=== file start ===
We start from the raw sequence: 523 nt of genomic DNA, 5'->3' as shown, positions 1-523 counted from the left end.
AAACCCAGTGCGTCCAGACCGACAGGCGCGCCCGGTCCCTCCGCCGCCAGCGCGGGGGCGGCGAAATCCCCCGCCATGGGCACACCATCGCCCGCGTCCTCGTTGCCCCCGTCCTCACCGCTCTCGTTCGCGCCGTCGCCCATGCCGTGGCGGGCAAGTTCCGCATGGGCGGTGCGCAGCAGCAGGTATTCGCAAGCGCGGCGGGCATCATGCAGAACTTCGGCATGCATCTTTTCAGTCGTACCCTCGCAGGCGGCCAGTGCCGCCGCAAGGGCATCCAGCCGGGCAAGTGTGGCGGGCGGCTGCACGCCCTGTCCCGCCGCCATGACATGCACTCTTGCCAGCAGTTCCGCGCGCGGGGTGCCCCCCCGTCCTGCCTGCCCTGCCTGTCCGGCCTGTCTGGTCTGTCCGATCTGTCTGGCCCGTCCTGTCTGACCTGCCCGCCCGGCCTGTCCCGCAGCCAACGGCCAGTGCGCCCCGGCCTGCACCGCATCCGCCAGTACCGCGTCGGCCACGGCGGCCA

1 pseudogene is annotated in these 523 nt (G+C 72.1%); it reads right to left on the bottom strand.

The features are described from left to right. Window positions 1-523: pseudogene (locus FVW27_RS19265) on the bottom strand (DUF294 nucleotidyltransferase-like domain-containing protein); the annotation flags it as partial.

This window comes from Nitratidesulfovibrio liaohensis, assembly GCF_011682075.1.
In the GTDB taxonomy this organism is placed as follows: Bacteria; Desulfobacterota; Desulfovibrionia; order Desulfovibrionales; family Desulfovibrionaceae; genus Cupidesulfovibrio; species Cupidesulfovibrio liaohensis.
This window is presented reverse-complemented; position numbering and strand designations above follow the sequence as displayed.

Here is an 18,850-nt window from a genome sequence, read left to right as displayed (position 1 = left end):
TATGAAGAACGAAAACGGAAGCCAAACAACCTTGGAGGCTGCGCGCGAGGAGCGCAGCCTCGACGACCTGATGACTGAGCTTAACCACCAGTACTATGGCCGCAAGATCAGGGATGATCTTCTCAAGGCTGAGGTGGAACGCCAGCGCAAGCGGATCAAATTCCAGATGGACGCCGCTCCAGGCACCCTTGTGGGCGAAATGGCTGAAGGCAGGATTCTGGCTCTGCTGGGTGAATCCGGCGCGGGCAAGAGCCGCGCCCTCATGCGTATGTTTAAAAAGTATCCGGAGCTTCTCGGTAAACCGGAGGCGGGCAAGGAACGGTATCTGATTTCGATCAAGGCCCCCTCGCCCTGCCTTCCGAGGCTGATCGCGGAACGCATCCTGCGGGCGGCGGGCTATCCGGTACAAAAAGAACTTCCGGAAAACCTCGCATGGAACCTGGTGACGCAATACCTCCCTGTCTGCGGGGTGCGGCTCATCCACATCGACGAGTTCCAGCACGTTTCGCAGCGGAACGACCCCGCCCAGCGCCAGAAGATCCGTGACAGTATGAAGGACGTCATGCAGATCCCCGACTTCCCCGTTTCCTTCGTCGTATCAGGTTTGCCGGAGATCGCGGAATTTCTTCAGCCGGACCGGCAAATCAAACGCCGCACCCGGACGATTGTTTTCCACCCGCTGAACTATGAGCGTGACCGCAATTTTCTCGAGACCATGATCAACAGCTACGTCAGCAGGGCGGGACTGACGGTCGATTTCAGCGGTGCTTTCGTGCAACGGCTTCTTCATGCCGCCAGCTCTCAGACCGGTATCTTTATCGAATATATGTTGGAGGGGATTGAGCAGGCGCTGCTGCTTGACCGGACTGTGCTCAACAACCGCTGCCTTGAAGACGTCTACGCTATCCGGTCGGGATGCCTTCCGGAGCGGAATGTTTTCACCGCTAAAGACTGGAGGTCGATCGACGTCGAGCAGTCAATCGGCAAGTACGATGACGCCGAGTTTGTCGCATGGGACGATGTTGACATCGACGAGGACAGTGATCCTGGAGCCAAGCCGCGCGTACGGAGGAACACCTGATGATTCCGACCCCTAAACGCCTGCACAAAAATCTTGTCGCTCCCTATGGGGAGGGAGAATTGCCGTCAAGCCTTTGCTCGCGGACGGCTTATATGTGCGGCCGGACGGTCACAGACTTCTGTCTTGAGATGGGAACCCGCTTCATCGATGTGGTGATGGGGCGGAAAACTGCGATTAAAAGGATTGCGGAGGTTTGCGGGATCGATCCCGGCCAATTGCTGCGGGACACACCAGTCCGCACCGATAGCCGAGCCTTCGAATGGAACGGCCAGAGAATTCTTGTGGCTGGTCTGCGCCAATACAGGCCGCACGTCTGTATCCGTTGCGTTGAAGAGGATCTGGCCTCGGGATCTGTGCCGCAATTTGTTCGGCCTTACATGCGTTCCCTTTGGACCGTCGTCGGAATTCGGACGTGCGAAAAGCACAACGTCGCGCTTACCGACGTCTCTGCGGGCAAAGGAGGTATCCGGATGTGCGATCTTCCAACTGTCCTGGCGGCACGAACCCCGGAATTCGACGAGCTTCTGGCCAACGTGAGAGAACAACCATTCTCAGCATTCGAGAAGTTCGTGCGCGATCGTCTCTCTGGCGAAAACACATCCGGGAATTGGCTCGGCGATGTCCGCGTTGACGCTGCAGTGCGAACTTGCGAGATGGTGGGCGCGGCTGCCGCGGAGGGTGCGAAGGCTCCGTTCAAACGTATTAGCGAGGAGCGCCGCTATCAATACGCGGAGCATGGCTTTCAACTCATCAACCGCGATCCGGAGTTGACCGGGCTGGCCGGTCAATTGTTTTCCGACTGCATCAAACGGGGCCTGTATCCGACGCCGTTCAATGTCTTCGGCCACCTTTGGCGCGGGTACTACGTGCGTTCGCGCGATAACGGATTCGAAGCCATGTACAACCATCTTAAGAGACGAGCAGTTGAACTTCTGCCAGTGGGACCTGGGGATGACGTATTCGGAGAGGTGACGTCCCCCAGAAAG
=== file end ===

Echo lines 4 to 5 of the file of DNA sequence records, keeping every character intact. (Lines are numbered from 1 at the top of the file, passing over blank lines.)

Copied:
The features are described from left to right. Window positions 1-523: pseudogene (locus FVW27_RS19265) on the bottom strand (DUF294 nucleotidyltransferase-like domain-containing protein); the annotation flags it as partial.

This window comes from Nitratidesulfovibrio liaohensis, assembly GCF_011682075.1.